Helen recalled the moment by saying, “I looked out the window and the snow was just swirling… like in one of those [snow globe] balls… never landing.” Helen then added to her description of what she saw through the window of the home Dale had built, “It was such a sweet picture.” Dale’s plan had worked, proving once again that, “If you built it, they will come.”
So, at the close of that family Christmas in ’65, and with the year of 1966 fast approaching, the Smedley’s found themselves at home in the Highlands of Mountain Green. It would be two more years before Kent and Joanne Smith moved to their house in Mountain Green. It was truly more than just a house to Joanne by then. It was her “dream home.”
When the business partners and friends were finally settled, Dale and Kent continued their work as pioneers in the development of the Highland area in Mountain Green, Helen and Joanne went about the work of growth and development in their families. Joanne is the mother of eight children and Helen is the mother of six children.
As the families’ work continued over the years inside and outside their homes, Joanne and Helen continued to build upon the foundations of their friendship. The friendship grew naturally because they had so much in common.
Their children also became the best of friends with one another over the years… the kind of friends to the family that didn’t feel much difference when going between one family home and the other. They were in and out or the other’s home so often that the feeling of being welcome and “at home” could not be felt where one home ended and the other began.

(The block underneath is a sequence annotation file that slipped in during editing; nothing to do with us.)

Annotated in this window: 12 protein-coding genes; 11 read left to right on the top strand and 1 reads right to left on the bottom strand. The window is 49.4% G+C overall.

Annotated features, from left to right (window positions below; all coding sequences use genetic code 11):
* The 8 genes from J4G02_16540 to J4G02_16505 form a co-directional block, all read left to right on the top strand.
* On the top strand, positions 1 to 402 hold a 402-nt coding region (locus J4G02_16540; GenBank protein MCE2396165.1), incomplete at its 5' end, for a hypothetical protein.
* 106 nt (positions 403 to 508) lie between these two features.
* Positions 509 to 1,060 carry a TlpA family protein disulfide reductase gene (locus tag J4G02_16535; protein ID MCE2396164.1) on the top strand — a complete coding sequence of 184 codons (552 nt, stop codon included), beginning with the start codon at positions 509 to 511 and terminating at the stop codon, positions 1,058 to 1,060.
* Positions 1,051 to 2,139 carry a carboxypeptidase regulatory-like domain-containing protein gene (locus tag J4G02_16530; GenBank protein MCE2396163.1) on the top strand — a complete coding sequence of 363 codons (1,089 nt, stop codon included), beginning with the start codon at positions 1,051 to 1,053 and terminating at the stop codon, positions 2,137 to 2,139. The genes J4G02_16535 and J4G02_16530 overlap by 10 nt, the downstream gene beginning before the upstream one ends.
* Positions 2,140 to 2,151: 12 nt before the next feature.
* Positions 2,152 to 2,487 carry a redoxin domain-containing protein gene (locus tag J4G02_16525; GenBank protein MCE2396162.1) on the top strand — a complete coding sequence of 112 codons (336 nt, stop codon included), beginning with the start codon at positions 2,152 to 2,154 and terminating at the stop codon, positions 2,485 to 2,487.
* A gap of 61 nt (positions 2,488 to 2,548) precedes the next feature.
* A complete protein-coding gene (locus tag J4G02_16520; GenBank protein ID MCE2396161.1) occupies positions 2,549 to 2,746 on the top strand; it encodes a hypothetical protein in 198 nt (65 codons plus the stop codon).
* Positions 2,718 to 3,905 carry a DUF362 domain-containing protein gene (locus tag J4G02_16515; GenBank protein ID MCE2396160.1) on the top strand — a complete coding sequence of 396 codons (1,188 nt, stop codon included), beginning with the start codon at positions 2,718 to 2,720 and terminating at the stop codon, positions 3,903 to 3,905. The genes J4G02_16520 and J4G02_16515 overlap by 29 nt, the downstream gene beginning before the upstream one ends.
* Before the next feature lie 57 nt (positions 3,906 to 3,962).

Even though the life’s of these two families’ sounds near perfect, it wasn’t always smooth sailing for the Smiths and Smedleys. As is common in other communities going through growth and development, the changes can give rise to a lot of sensitivity and emotion about the issues surrounding it.
The Smedleys and Smiths can truly be called pioneers of this area in Morgan County. Pioneers are visionaries for change and finding a better way, they are passionate enough about their vision to make a plan, and then they have the courage and the willingness to put all of their cards on the table in order to make their dream become reality. “If you aren’t willing to take a risk,” said Joanne, “you’ll never get anything done.”
Through all of the inevitable peaks and valleys of the development process, these families and friends have remained supportive and close to each other … especially when they weren’t feeling support from anywhere else. Helen explains it this way. “If you’re doing things, and up and going, then you’re bound to have people that aren’t happy with you. So you just have to be people that can just brush it off,” she said, “or else you’d be hurt all of the time.”
Joanne Smith still lives in her dream home along Gordon Creek in the Highlands. She is still close to her good friend, Helen. Helen lives just a block away in the same house that her husband built for them…the same house where she spent her first Christmas in Mountain Green and where she celebrated finding and being truly home for Christmas.
At the end of sharing their story of friendship, both Helen and Joanne said in unison, “I wouldn’t want to live anywhere else.” Helen paused to reflect, and then added. “Yes... It’s been a great life.”